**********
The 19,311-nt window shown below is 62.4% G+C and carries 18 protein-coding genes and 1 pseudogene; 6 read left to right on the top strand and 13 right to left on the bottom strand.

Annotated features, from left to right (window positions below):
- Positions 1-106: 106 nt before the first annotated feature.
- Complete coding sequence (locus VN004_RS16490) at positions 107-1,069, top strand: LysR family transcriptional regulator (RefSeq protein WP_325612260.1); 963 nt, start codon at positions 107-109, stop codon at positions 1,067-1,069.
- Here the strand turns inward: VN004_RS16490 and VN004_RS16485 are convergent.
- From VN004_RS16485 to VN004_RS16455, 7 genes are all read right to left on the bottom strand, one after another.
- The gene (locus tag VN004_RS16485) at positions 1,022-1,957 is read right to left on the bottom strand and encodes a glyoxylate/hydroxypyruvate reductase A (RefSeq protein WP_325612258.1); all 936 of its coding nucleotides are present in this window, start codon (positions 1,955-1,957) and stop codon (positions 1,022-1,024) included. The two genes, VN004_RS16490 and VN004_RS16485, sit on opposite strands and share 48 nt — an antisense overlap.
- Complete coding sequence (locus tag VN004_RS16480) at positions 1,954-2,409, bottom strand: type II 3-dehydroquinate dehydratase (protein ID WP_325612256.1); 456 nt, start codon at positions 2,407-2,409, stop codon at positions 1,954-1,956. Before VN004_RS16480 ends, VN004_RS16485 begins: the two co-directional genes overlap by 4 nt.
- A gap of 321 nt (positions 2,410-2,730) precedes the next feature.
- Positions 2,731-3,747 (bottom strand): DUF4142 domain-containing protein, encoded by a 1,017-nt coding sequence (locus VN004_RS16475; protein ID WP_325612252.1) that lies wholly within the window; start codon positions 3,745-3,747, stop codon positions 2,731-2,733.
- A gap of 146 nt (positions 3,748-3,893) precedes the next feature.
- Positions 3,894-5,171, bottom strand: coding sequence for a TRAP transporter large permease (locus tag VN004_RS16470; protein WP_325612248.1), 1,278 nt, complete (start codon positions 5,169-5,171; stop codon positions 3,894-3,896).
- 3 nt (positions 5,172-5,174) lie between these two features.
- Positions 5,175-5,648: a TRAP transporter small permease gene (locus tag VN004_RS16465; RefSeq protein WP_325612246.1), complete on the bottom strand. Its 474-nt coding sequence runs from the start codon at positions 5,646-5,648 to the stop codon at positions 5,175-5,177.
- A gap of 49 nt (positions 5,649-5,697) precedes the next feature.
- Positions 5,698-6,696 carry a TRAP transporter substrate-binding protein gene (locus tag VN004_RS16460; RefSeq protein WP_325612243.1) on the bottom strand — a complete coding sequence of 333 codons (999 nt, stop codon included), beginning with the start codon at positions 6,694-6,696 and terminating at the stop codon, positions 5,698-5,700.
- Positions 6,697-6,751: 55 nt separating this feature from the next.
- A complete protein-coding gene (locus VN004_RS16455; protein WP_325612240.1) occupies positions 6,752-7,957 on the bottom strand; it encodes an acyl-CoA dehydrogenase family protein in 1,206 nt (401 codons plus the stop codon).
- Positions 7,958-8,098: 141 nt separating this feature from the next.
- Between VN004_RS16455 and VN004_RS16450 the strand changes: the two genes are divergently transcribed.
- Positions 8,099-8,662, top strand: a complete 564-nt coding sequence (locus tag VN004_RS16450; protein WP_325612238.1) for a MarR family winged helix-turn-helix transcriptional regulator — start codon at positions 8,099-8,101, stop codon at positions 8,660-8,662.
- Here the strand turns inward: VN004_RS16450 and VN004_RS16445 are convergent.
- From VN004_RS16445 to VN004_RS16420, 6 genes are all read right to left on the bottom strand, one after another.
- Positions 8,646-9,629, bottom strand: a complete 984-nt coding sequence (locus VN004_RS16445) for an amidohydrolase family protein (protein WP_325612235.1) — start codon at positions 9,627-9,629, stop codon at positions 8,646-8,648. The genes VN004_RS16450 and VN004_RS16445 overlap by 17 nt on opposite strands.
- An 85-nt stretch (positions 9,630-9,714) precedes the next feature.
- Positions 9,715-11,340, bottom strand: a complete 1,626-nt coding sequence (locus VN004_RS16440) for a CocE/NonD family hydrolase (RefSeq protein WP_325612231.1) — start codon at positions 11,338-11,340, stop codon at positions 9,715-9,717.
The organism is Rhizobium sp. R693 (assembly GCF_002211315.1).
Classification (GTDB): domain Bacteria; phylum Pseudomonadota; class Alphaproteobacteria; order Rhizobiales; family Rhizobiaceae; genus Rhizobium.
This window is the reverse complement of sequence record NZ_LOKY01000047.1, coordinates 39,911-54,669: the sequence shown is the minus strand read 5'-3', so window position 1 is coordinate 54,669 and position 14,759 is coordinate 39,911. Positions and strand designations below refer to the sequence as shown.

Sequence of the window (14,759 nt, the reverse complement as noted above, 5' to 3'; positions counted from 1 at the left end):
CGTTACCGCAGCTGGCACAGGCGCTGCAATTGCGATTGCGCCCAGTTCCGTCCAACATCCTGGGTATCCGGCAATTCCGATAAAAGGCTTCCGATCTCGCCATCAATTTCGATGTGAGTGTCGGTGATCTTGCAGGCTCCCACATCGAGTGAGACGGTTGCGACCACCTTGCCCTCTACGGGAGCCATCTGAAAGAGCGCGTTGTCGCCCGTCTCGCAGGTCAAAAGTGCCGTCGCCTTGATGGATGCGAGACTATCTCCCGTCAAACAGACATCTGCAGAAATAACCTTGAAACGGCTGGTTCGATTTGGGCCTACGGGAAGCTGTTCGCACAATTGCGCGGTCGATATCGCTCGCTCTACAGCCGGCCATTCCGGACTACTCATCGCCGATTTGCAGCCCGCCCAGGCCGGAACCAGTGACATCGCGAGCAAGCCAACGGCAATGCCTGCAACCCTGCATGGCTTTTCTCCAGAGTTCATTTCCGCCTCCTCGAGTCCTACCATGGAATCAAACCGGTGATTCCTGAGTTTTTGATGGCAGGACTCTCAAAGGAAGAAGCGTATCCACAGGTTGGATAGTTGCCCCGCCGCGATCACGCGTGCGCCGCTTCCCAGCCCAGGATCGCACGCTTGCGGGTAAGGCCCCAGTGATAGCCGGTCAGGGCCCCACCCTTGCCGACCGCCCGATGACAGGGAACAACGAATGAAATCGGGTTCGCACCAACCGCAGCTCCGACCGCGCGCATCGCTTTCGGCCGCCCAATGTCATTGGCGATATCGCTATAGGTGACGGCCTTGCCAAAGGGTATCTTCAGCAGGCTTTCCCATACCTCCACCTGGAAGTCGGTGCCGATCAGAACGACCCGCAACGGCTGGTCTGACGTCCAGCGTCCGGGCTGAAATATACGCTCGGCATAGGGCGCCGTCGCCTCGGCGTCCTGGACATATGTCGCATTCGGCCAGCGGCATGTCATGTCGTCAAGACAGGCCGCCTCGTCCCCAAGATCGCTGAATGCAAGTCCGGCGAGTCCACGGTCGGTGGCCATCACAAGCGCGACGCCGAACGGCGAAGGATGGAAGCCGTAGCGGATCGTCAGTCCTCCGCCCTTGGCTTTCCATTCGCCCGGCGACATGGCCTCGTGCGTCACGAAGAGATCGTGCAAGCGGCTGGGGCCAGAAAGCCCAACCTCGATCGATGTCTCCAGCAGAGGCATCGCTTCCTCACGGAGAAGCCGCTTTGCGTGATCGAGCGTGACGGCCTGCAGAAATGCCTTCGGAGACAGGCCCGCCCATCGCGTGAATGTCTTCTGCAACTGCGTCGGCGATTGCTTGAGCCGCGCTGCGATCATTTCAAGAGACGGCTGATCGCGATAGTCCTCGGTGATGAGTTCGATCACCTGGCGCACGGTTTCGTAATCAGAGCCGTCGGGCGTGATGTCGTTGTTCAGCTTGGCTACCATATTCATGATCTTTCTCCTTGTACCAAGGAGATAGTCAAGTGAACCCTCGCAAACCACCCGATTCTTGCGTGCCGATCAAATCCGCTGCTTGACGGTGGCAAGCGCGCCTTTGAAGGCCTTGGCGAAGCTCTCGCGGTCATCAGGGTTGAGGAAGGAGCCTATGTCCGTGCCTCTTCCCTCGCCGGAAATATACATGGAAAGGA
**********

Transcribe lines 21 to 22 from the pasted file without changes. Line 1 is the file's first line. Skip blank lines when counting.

- Positions 8,099-8,662, top strand: a complete 564-nt coding sequence (locus tag VN004_RS16450; protein WP_325612238.1) for a MarR family winged helix-turn-helix transcriptional regulator — start codon at positions 8,099-8,101, stop codon at positions 8,660-8,662.
- Here the strand turns inward: VN004_RS16450 and VN004_RS16445 are convergent.